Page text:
I love this book and its inspiring message.  To me, this is a book about change.  Scrooge seemed like a person who would never change his ways.  But even he was able to change.  He learned the value of kindness toward others.  He also learned to care for those less fortunate than him.

This book is quite short compared to many of Dickens’ other books, but for good reason this is considered one of his masterpieces.  As we expect from Charles Dickens, the book is extremely well-written and wonderfully descriptive.  Take for example his description of the city streets:  “The house-fronts looked black enough, and the windows blacker, contrasting with the smooth white sheet of snow upon the roofs, and with the dirtier snow upon the ground.”

Dickens masterfully describes many contrasting images throughout the book.  On the one hand we see haunting ghosts and miserable living conditions, but we also see hope and cheerfulness, and finally the redemption of a miserly old man.  This book is highly enjoyable to read and we can learn many lessons from it.  It is great to read around Christmas, but I would recommend it any time of the year.

-Oliver H.

Charles Dickens’ A Christmas Carol–along with every variation–is available for checkout from the Mission Viejo Library. It can also be downloaded for free from Overdrive.

Movie Review: Spectral

If ghost and ghost hunting is your thing, then I recommend the movie Spectral on Netflix. I will firstly say that the movie is PG-13, so please do not watch if violent movies are not your thing (contrary to the previous sentence). 

Basically, researcher Dr. Mark Clyne is approached by a military general, showing him a video from a fallen soldier’s goggles. Visible in the video is a mysterious, almost translucent apparition that had suddenly attacked the soldier, killing almost instantaneously. These “anomalies” were later named as Arratare.

These “ghosts” were invisible to the naked eye and were completely bulletproof, making even the strongest military weapons useless. 

Clyne is sent to Moldova (bordered by Romania and Ukraine), where the US military is currently deployed. Clyne and CIA officer Fran Madison begin to work with the Delta Force in order to come up with a plan to defeat the anomalies with weapons that actually had an effect. 

After further observation and a scary encounter with the Arratare, Clyne realizes that these anomalies are actually man made, meaning that there was a way to stop the anomalies before they kill anymore people. 

This movie has so many unexpected twists and turns (even though I may have given away some crucial information… sorry). 

I give this movie a 8.5/10, and totally recommend watching this movie to chase away the boring days of quarantine. 

-Phoebe L. 

The Graveyard Book by Neil Gaiman

The Graveyard Book is about a kid who lives in a graveyard due to the murder of his parents. Bod Owens, short for Nobody lives in a graveyard and is raised by ghosts and mentored by an apparition neither from the world of the living nor the dead named Silas.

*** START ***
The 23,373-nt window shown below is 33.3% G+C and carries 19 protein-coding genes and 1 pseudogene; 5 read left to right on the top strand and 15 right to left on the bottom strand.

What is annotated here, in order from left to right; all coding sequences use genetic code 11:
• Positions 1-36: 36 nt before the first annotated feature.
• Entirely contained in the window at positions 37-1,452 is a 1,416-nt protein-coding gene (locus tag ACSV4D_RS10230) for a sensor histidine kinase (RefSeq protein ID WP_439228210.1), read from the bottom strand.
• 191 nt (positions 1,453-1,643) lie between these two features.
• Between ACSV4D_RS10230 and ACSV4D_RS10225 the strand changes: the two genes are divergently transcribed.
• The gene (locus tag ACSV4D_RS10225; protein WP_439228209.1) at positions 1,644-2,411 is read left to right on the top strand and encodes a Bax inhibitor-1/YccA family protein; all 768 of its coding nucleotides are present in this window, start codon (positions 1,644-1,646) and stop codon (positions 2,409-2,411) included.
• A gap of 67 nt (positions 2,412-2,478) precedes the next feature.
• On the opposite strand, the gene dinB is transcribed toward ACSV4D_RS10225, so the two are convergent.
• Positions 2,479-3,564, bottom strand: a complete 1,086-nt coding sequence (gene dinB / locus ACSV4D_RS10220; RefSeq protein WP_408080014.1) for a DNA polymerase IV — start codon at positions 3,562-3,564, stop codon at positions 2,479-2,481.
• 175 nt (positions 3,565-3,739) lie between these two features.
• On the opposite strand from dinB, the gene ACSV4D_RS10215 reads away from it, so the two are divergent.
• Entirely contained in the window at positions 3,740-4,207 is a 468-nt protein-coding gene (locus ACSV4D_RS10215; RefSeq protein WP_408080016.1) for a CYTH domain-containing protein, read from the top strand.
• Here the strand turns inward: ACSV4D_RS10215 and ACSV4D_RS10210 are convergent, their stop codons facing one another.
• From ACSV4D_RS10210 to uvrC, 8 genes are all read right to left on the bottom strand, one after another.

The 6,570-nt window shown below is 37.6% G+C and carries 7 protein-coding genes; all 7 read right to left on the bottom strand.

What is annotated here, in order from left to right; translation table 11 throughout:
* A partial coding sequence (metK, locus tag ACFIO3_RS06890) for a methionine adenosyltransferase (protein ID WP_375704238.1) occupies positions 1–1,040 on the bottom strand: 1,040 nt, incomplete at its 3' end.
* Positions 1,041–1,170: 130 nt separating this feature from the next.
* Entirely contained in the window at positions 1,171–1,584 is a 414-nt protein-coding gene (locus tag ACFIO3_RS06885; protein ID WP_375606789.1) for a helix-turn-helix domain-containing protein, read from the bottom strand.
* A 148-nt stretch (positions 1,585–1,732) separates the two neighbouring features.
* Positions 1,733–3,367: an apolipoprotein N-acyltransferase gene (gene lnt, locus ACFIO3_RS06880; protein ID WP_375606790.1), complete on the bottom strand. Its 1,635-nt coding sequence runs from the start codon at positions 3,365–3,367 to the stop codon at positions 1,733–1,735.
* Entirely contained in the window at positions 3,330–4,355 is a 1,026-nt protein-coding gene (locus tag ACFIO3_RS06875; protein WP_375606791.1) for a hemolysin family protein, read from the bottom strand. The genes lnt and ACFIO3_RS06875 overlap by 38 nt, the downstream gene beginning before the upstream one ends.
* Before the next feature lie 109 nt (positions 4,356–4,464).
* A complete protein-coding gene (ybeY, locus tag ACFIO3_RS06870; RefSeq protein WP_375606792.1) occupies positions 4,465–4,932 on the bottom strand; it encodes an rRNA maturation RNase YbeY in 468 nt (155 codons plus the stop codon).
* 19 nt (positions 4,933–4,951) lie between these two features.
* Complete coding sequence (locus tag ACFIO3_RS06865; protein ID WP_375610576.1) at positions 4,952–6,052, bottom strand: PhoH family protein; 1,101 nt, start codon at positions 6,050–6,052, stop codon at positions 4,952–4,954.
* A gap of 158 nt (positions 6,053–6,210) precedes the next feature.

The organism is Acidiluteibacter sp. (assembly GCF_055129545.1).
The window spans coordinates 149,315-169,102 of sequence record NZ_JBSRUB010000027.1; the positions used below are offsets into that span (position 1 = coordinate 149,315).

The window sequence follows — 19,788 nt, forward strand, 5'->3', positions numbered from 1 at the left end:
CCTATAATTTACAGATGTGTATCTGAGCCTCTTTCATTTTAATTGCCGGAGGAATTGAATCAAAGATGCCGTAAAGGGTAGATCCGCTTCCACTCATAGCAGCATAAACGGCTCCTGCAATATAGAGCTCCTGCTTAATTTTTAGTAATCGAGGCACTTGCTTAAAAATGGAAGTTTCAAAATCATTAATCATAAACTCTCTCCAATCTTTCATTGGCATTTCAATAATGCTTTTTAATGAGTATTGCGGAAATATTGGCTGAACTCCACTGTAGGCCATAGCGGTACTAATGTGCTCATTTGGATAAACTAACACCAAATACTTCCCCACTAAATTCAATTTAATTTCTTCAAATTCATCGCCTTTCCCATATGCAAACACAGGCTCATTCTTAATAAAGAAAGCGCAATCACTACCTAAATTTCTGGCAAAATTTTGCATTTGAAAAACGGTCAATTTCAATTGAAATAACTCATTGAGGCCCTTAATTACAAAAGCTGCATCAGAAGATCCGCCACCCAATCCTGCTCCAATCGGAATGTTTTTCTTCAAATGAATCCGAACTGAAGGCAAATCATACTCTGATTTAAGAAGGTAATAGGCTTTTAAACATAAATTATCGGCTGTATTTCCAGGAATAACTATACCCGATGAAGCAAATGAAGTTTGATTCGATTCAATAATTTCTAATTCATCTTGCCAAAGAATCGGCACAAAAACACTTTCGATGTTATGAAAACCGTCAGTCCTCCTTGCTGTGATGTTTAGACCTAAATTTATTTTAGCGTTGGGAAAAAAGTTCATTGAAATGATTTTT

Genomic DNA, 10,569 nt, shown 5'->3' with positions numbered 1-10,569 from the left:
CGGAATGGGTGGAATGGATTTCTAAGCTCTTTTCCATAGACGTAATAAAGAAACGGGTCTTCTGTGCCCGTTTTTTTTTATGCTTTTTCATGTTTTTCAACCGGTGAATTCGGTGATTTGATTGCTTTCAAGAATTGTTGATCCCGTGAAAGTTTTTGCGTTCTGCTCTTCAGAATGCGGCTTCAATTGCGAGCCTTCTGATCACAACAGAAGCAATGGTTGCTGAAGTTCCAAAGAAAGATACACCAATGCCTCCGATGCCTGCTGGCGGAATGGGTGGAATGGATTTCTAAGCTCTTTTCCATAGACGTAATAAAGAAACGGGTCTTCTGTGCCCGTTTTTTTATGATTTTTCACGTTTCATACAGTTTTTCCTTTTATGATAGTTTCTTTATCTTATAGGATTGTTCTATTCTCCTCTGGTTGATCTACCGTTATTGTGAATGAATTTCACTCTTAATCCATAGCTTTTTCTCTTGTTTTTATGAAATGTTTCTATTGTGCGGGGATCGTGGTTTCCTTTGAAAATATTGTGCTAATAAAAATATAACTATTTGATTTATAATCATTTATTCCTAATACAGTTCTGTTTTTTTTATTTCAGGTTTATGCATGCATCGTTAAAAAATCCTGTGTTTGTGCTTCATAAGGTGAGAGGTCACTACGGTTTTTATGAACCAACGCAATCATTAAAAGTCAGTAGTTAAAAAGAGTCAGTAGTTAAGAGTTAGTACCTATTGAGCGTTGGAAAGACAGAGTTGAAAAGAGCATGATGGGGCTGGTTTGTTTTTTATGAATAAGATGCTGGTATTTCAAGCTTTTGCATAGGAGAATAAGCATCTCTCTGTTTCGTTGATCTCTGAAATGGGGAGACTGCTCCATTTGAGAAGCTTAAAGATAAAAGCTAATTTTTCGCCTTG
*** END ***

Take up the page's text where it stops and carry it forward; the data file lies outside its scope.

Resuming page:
As the book goes on, readers learn more about the man that killed Bod’s family. It turns out that he was hired, and is part of an organization called the Jacks of All Trades. As Bod explores the graveyard and learns to do things like disappear or phase through things he comes to the realization that he will soon have to go out into the real world. This realization scares him because the man that killed his family hasn’t been caught, and is probably still looking for him.

Silas and Mr and Mrs. Owens prepare him for a confrontation with the man, and it comes sooner than expected, and with more men from the Jacks of All Trades. Bod picks them off one by one, and finally comes face to face with the Jack that was supposed to kill him. Using his knowledge of the graveyard, Bod traps Jack and escapes. After this, he starts seeing the ghosts less and less often, until he can no longer see them.

-Emilio V.

The Graveyard Book by Neil Gaiman is available for checkout from the Mission Viejo Library

The Giver by Lois Lowry

The Giver is set in a type of utopia. It is about an isolated community devoid of feelings and memories. There is one person however that has all the world’s memories. The Receiver of Memory. The most honorable job in the community.

At the Ceremony of Twelve, Jonas is selected to be the Receiver. Jonas has to bear the pain and joy of all the memories passed down from the previous Receiver. The more memories Jonas receives, the more he wonders why his community has removed these things from people’s lives. Jonas and the previous Receiver, the Giver, come up with a plan to give the memories back to the community. The Giver has a map of what lies beyond the community, so they use that to plan Jonas’ escape.

Once Jonas passes a certain line beyond the community, the memories will be released into the community. Color and feelings will go back to all the citizens in the community. Shortly before his escape, Jonas learns how a Release is actually done. Jonas always thought that the person being released would be taken Elsewhere. It turns out that being Released means to be killed. A new child Jonas has grown close to, Gabriel, is being Released soon, so Jonas decides to take Gabriel with him to save Gabriel. On the night of his escape, Jonas stops by the Nurturing Center, takes Gabriel and leaves the community, starting his journey to the boundary.

Jonas takes a bicycle and rides all day, resting at night. Eventually he makes it to the boundary to a house covered in snow. Inside Jonas can hear singing, and he knows that the people inside are waiting for him and Gabriel. As soon as he crosses the boundary, all the citizens of his community receive memories and feelings.

-Emilio V.

The Giver by Lois Lowry is available for checkout from the Mission Viejo Library. It can also be downloaded for free from Overdrive

A Christmas Carol by Charles Dickens